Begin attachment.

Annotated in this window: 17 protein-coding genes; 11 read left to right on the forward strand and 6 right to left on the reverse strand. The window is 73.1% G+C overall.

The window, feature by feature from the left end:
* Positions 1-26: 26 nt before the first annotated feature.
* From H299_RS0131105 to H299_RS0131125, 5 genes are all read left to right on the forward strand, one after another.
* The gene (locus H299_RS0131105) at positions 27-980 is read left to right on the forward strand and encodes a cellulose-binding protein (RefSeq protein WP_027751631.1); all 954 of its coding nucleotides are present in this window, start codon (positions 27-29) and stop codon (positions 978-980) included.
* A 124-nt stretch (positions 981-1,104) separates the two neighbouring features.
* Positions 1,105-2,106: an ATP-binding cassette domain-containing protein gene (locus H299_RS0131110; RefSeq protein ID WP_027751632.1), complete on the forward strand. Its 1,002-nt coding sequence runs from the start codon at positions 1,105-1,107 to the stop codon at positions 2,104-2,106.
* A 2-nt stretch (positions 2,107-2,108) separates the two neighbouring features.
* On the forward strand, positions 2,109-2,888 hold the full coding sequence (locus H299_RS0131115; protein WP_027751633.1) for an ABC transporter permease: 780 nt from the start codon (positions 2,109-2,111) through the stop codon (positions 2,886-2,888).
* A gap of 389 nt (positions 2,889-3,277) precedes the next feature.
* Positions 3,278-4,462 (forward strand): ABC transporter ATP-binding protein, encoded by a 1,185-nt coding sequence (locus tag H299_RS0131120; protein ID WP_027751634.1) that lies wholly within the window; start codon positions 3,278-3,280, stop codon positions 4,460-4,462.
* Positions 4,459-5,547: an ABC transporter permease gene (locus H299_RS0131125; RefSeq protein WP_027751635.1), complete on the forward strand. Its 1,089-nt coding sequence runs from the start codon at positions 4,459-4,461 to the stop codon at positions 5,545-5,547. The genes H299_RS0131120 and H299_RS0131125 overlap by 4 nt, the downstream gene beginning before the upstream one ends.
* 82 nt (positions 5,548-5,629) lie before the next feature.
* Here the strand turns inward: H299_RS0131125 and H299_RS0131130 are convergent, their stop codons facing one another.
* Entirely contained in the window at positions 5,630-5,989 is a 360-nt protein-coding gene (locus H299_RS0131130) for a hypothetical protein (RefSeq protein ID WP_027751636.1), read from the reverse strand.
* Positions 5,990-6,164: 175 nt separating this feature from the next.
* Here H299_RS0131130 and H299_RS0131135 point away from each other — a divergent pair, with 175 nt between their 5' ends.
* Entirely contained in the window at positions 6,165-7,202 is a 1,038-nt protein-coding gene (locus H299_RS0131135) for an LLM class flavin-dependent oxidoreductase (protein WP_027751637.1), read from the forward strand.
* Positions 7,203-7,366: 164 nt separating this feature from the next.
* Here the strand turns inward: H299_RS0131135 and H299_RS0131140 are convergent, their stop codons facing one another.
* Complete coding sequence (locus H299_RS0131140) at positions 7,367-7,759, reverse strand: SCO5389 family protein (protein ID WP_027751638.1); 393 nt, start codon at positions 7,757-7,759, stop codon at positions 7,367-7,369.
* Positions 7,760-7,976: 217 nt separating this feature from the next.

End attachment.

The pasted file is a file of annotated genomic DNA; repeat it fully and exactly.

Annotated in this window: 17 protein-coding genes; 11 read left to right on the forward strand and 6 right to left on the reverse strand. The window is 73.1% G+C overall.

The window, feature by feature from the left end:
* Positions 1-26: 26 nt before the first annotated feature.
* From H299_RS0131105 to H299_RS0131125, 5 genes are all read left to right on the forward strand, one after another.
* The gene (locus H299_RS0131105) at positions 27-980 is read left to right on the forward strand and encodes a cellulose-binding protein (RefSeq protein WP_027751631.1); all 954 of its coding nucleotides are present in this window, start codon (positions 27-29) and stop codon (positions 978-980) included.
* A 124-nt stretch (positions 981-1,104) separates the two neighbouring features.
* Positions 1,105-2,106: an ATP-binding cassette domain-containing protein gene (locus H299_RS0131110; RefSeq protein ID WP_027751632.1), complete on the forward strand. Its 1,002-nt coding sequence runs from the start codon at positions 1,105-1,107 to the stop codon at positions 2,104-2,106.
* A 2-nt stretch (positions 2,107-2,108) separates the two neighbouring features.
* On the forward strand, positions 2,109-2,888 hold the full coding sequence (locus H299_RS0131115; protein WP_027751633.1) for an ABC transporter permease: 780 nt from the start codon (positions 2,109-2,111) through the stop codon (positions 2,886-2,888).
* A gap of 389 nt (positions 2,889-3,277) precedes the next feature.
* Positions 3,278-4,462 (forward strand): ABC transporter ATP-binding protein, encoded by a 1,185-nt coding sequence (locus tag H299_RS0131120; protein ID WP_027751634.1) that lies wholly within the window; start codon positions 3,278-3,280, stop codon positions 4,460-4,462.
* Positions 4,459-5,547: an ABC transporter permease gene (locus H299_RS0131125; RefSeq protein WP_027751635.1), complete on the forward strand. Its 1,089-nt coding sequence runs from the start codon at positions 4,459-4,461 to the stop codon at positions 5,545-5,547. The genes H299_RS0131120 and H299_RS0131125 overlap by 4 nt, the downstream gene beginning before the upstream one ends.
* 82 nt (positions 5,548-5,629) lie before the next feature.
* Here the strand turns inward: H299_RS0131125 and H299_RS0131130 are convergent, their stop codons facing one another.
* Entirely contained in the window at positions 5,630-5,989 is a 360-nt protein-coding gene (locus H299_RS0131130) for a hypothetical protein (RefSeq protein ID WP_027751636.1), read from the reverse strand.
* Positions 5,990-6,164: 175 nt separating this feature from the next.
* Here H299_RS0131130 and H299_RS0131135 point away from each other — a divergent pair, with 175 nt between their 5' ends.
* Entirely contained in the window at positions 6,165-7,202 is a 1,038-nt protein-coding gene (locus H299_RS0131135) for an LLM class flavin-dependent oxidoreductase (protein WP_027751637.1), read from the forward strand.
* Positions 7,203-7,366: 164 nt separating this feature from the next.
* Here the strand turns inward: H299_RS0131135 and H299_RS0131140 are convergent, their stop codons facing one another.
* Complete coding sequence (locus H299_RS0131140) at positions 7,367-7,759, reverse strand: SCO5389 family protein (protein ID WP_027751638.1); 393 nt, start codon at positions 7,757-7,759, stop codon at positions 7,367-7,369.
* Positions 7,760-7,976: 217 nt separating this feature from the next.